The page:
A lawyer’s computer program offers to select potential jurors based on their ethnicity, political opinions, and profession in order to find the jury most favorable to a defense attorney’s case.
Momus Analytics, the company was founded by attorney Alex Alvarez, crawls the social media accounts of potential jurors and uses the results to predict whether or not they should be chosen.
The program includes a race-based algorithm that suggests Asians, Central American and South Americans are more likely to be leaders – a quality the program seems to appreciate. People who described their race as “other” were likely to be leaders.
Alvarez, who worked with Texas-based software designer Frogslayer to develop the program, has a patent pending for the program.
New computer program aims to help overworked lawyers select potential jurors for their cases by analyzing data from their various social media profiles
The system will then assign numerical scores to the potential juror in three potential categories: leadership, social responsibility and personal responsibility.
The program will use information such as a person’s occupation, political affiliation, education level and even ethnicity to determine the values ââof each category, according to a report published in Vice.
The system can also check for potential discrepancies in the data between a person’s different social media accounts, which indicates that they might not be reliable.
Alvarez says the idea first came to him after a jury ruled against one of his clients in what he believed was a simple personal injury lawsuit.
âIf the reason I win or lose, or a lawyer wins or loses, is based on their skill level, then why did this happen? He said in a short promotional video explaining the project.
“And that started me on a quest to find out why juries decide affairs and how juries decide affairs in America.”
Alex Alvarez founded Momus Analytics after a jury ruled against one of his clients in a personal injury case he deemed simple and straightforward.
Juries are selected through a process called a voir dire, giving prosecutors and defense lawyers the opportunity to assess jurors.
Alvarez believes that an additional analytical tool to help lawyers make better use of their limited time with jurors on the voir dire could lead to better results.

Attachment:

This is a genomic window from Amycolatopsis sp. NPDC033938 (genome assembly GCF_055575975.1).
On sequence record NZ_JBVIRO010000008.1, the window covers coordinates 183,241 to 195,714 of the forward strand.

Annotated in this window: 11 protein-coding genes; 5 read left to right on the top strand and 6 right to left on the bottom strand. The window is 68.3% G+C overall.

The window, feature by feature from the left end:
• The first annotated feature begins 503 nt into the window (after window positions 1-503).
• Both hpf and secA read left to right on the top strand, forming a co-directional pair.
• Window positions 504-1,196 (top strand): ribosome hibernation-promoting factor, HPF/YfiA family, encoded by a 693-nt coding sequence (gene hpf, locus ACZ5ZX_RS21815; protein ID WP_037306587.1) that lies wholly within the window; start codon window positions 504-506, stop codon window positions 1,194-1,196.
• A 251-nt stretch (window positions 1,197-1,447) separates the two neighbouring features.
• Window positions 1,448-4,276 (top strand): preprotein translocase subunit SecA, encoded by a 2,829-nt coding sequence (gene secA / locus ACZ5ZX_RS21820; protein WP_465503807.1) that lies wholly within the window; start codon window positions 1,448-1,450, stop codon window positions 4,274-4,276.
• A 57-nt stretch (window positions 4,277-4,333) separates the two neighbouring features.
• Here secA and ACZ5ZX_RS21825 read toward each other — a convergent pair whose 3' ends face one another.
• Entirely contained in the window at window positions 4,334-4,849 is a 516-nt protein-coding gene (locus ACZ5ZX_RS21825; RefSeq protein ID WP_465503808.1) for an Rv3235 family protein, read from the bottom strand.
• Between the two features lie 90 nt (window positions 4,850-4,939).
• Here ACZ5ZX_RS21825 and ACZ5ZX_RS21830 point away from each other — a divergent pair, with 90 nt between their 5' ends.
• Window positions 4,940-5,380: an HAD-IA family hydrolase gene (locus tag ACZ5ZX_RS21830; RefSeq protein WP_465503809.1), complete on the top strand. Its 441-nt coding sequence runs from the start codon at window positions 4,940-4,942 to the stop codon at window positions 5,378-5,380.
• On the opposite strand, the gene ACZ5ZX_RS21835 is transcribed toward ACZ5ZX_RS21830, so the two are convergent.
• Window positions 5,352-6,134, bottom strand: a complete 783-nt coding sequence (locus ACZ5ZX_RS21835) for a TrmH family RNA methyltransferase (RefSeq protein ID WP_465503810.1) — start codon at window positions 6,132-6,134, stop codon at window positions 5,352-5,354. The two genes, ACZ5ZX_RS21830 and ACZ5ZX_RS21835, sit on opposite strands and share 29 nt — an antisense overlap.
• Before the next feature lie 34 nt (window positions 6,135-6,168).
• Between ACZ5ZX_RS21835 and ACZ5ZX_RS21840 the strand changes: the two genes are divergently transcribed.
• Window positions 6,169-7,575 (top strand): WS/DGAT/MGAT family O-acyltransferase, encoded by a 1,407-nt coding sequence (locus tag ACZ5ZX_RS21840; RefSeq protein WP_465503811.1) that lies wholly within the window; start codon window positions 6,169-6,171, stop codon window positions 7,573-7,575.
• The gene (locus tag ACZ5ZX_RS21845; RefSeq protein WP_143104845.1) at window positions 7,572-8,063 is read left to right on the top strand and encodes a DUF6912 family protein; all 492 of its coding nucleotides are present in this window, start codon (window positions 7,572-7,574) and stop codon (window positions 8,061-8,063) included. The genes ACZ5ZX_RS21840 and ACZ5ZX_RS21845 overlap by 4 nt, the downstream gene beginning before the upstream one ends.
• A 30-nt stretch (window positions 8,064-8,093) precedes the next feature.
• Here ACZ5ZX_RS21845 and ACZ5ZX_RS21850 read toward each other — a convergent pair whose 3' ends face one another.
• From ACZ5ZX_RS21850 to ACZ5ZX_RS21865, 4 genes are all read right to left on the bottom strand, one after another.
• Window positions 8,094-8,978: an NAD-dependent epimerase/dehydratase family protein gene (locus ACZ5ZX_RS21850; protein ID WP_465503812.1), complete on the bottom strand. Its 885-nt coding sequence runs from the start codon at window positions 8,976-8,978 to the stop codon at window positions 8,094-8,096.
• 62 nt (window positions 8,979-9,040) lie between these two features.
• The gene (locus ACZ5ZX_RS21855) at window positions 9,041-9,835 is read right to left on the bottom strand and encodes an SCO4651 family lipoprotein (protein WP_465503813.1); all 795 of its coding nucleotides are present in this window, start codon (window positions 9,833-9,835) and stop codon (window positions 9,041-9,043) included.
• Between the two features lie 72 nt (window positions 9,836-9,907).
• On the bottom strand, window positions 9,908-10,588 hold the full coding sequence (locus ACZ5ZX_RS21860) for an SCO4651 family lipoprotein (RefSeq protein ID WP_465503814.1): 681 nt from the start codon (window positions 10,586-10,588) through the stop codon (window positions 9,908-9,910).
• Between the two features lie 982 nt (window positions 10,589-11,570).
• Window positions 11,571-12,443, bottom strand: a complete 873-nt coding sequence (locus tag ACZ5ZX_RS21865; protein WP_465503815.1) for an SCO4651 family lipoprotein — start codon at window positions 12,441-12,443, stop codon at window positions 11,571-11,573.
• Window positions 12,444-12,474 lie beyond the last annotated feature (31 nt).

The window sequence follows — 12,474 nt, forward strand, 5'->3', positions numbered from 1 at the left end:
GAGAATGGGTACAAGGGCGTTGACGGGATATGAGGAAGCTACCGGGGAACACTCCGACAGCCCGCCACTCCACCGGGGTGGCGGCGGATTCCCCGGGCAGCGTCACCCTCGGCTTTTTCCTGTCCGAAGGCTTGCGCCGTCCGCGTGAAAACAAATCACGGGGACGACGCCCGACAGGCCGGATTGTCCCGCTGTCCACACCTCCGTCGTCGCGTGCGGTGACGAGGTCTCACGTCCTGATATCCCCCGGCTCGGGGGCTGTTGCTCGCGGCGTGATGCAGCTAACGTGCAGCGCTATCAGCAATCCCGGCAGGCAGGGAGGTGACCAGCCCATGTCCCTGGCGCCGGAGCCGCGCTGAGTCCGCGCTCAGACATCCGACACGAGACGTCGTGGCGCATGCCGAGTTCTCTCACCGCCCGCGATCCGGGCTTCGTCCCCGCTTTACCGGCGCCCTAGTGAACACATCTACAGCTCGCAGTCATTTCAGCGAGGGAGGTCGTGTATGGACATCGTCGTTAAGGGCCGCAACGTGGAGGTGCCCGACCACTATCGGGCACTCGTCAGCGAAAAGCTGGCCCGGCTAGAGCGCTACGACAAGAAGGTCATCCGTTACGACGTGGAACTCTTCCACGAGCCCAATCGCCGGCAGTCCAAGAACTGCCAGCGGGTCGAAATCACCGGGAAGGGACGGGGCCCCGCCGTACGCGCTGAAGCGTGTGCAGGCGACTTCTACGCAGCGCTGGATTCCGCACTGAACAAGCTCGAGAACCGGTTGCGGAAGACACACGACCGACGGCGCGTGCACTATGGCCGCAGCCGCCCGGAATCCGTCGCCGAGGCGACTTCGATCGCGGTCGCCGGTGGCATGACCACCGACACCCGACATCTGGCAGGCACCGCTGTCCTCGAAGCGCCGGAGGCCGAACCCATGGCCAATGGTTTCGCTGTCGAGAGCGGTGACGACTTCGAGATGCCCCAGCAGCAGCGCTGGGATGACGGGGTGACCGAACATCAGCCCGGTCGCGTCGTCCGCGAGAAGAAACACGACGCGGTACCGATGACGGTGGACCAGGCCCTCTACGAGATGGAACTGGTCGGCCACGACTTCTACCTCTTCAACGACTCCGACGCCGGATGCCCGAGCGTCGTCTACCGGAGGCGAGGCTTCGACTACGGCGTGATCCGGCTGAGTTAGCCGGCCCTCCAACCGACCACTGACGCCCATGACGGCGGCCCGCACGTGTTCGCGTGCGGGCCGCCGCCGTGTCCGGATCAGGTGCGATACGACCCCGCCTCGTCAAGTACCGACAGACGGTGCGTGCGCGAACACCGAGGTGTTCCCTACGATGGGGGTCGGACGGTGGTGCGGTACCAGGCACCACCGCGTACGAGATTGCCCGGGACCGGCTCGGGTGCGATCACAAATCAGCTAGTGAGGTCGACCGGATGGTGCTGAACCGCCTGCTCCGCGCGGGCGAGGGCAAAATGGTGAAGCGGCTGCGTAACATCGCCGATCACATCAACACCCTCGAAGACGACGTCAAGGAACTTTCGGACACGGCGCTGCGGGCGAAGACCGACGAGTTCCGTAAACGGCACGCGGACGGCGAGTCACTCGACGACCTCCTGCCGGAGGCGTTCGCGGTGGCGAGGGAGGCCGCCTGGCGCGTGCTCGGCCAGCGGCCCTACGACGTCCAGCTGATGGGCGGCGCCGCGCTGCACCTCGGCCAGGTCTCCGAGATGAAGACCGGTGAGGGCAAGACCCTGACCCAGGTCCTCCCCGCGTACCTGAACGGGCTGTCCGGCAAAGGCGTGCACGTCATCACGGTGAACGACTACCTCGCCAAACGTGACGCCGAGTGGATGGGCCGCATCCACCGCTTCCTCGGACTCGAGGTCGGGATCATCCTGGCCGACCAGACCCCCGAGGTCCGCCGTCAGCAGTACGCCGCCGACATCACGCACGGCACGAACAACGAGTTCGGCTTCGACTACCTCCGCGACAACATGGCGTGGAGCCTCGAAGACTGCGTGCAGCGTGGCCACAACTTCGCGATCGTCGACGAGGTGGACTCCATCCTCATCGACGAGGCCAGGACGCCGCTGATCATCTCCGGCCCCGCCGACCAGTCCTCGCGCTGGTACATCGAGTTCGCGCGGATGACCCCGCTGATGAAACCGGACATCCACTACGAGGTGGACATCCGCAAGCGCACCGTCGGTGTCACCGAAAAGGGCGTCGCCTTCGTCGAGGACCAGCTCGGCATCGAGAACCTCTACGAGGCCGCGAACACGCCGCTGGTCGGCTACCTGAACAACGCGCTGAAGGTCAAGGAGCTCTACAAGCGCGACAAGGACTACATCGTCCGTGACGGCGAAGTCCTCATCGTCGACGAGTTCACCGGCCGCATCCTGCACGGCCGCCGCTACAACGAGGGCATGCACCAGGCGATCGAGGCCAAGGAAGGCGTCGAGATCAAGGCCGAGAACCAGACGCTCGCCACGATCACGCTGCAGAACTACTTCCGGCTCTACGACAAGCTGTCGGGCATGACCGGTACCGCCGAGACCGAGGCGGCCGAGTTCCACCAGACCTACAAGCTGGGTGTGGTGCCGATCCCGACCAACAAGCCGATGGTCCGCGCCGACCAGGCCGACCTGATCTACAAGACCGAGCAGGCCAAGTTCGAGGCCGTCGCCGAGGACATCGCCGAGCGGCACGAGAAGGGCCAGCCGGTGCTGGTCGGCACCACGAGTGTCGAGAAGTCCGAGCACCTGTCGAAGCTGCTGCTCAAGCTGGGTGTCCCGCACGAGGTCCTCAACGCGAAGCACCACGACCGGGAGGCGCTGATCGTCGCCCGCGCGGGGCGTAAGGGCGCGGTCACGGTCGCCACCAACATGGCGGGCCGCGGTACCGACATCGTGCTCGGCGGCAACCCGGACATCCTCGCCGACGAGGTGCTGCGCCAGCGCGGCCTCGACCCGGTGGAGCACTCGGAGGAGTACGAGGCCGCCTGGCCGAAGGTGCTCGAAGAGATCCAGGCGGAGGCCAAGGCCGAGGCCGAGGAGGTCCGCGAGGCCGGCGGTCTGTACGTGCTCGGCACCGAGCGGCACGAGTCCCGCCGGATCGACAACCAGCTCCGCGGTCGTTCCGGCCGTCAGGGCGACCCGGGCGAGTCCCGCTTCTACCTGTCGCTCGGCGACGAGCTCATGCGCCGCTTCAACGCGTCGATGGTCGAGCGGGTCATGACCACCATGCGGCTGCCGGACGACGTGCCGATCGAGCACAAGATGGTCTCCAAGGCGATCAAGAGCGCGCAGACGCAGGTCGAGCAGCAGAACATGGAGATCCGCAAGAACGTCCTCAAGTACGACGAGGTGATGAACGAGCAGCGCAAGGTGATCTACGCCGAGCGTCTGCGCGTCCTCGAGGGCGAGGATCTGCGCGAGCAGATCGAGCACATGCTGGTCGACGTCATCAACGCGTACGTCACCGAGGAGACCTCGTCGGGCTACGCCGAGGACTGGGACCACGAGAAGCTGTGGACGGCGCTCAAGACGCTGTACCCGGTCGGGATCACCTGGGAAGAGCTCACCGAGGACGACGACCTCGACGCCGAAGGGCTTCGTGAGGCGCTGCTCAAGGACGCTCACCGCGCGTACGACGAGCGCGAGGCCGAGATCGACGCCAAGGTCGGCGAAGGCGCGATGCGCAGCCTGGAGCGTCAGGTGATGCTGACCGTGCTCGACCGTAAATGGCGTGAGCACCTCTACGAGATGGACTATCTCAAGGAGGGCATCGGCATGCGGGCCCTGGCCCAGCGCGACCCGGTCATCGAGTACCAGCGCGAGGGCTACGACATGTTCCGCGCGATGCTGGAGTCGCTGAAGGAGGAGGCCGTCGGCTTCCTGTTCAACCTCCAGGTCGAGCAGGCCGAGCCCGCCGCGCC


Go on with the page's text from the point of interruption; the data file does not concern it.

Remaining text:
“The voir dire system can be difficult given the very short time within which a lawyer must question jurors,” argues Momus’ patent application.
Lawyers are allowed to question potential jurors before a trial in a process known as a voir dire, but they are only allowed to dismiss a limited number of jurors and often do not have enough time to research the jurors. history of potential jurors.
WHAT TO SEE SAY?
The voir dire is a process used to select jurors before a jury trial.
The term combines two French words, for “to see” and “to speak”, which colloquially means “to speak the truth”.
Both prosecutors are allowed to interview potential jurors to try and select the candidates they believe will be the most suitable.
According to the state, prosecutors and defense attorneys are allowed to automatically disqualify a set number of jurors for whatever reason they choose.
The number of times they are allowed to do this is usually limited to ensure that the process does not become lengthy.
âYou are looking for people who need to be removed (from the jury roll) and your questions need to be designed to uncover who should be removed,â lawyer and jury expert Jeffery T. Frederick said of the process.
âLawyers often have thirty minutes or less to conduct the voir dire process. Challenges are available for each part in order to disqualify a juror, with or without reason, according to the prejudices revealed by the jurorâ¦ but whatever their number, they are generally limited.
“Accordingly, a method or system to quickly assess a juror’s background for possible bias, within the short time allowed for the voir dire, would be beneficial to a lawyer seeking to select a favorable jury. with a limited number of challenges available. “
Andrew Ferguson, a law professor at American University, warns that the firm’s approach may introduce its own set of unexamined biases, which could violate the racial and gender discrimination law’s prohibition in selecting the jury.
âThe idea that the algorithm is going to weight race or gender or other protected classes in a way that could be critical to the outcome,â he told Vice, âthat’s a problem, because then you sort of cleanse your racialized assumption of people, ‘